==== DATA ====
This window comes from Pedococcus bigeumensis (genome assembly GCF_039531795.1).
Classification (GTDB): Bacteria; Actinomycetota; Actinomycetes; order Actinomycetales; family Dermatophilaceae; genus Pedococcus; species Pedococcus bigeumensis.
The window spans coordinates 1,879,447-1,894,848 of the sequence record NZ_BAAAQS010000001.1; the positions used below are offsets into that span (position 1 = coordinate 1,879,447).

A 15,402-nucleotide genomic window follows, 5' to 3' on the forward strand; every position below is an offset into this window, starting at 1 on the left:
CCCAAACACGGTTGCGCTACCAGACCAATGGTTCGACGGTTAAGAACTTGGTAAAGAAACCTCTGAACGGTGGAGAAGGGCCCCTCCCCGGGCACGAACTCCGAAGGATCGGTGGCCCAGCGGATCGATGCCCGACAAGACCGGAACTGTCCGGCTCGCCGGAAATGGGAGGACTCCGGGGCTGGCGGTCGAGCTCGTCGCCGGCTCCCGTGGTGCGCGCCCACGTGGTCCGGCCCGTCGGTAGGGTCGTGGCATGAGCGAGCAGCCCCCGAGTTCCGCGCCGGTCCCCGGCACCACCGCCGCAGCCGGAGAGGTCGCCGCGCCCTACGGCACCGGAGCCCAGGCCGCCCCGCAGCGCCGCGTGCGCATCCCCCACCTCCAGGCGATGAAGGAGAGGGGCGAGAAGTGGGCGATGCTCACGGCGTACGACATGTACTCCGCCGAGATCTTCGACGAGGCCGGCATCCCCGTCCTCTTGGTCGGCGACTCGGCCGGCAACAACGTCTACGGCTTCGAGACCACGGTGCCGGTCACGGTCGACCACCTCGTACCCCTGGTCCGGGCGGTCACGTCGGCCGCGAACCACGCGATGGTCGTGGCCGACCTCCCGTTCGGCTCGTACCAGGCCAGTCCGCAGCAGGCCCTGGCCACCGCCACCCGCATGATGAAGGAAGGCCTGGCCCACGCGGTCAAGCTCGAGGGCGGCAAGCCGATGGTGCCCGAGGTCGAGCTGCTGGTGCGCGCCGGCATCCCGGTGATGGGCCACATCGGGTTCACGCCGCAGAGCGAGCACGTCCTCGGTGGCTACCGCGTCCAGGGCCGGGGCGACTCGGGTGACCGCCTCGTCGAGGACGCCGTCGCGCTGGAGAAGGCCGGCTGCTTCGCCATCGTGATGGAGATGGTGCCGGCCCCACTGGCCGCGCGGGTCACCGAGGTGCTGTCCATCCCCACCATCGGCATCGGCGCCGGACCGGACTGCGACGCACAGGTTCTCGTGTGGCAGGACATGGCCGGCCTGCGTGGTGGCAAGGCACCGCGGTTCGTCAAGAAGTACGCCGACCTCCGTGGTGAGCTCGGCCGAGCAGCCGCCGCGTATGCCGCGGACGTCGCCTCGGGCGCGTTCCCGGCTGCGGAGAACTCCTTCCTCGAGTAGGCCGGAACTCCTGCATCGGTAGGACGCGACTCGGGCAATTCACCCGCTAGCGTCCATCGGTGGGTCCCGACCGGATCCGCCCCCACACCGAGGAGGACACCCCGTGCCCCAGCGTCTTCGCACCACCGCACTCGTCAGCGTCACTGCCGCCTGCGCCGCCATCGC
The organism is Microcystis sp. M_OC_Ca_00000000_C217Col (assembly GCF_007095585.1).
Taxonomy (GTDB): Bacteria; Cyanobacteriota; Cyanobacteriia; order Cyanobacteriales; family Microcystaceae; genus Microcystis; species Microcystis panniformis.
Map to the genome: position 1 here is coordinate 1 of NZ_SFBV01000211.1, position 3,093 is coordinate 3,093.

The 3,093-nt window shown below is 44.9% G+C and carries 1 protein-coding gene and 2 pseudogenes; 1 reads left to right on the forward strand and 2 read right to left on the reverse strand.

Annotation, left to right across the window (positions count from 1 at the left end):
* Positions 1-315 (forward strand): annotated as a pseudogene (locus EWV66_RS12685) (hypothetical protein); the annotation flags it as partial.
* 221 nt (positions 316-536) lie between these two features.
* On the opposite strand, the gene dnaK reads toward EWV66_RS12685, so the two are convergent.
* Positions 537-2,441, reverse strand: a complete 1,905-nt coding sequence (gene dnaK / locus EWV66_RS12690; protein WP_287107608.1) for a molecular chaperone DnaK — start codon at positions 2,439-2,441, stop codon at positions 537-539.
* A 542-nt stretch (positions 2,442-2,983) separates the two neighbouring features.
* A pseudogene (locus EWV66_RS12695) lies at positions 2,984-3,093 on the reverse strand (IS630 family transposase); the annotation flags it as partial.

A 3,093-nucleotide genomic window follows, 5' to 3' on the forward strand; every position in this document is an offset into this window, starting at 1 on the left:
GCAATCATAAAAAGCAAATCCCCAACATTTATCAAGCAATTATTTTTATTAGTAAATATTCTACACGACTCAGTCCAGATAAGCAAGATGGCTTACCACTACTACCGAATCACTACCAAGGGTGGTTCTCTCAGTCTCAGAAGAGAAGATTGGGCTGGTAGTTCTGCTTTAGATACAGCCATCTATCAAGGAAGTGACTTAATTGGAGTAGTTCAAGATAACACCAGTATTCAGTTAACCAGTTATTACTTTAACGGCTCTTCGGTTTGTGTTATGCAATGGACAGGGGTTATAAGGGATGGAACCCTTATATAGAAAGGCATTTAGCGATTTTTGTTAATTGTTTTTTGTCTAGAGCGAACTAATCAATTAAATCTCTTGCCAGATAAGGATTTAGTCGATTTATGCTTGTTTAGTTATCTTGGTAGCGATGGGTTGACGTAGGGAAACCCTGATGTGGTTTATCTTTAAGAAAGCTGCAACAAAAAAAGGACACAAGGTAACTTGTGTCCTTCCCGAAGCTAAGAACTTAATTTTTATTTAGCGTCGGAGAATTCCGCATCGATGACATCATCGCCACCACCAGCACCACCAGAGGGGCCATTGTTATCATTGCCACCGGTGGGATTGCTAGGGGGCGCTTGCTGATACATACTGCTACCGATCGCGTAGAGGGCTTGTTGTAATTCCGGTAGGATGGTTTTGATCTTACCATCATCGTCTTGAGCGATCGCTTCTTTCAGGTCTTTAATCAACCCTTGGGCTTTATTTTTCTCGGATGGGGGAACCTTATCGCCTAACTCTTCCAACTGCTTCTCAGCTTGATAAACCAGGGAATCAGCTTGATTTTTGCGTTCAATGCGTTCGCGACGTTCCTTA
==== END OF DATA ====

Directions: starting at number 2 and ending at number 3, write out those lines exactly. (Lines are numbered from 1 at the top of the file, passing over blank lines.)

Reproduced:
Classification (GTDB): Bacteria; Actinomycetota; Actinomycetes; order Actinomycetales; family Dermatophilaceae; genus Pedococcus; species Pedococcus bigeumensis.
The window spans coordinates 1,879,447-1,894,848 of the sequence record NZ_BAAAQS010000001.1; the positions used below are offsets into that span (position 1 = coordinate 1,879,447).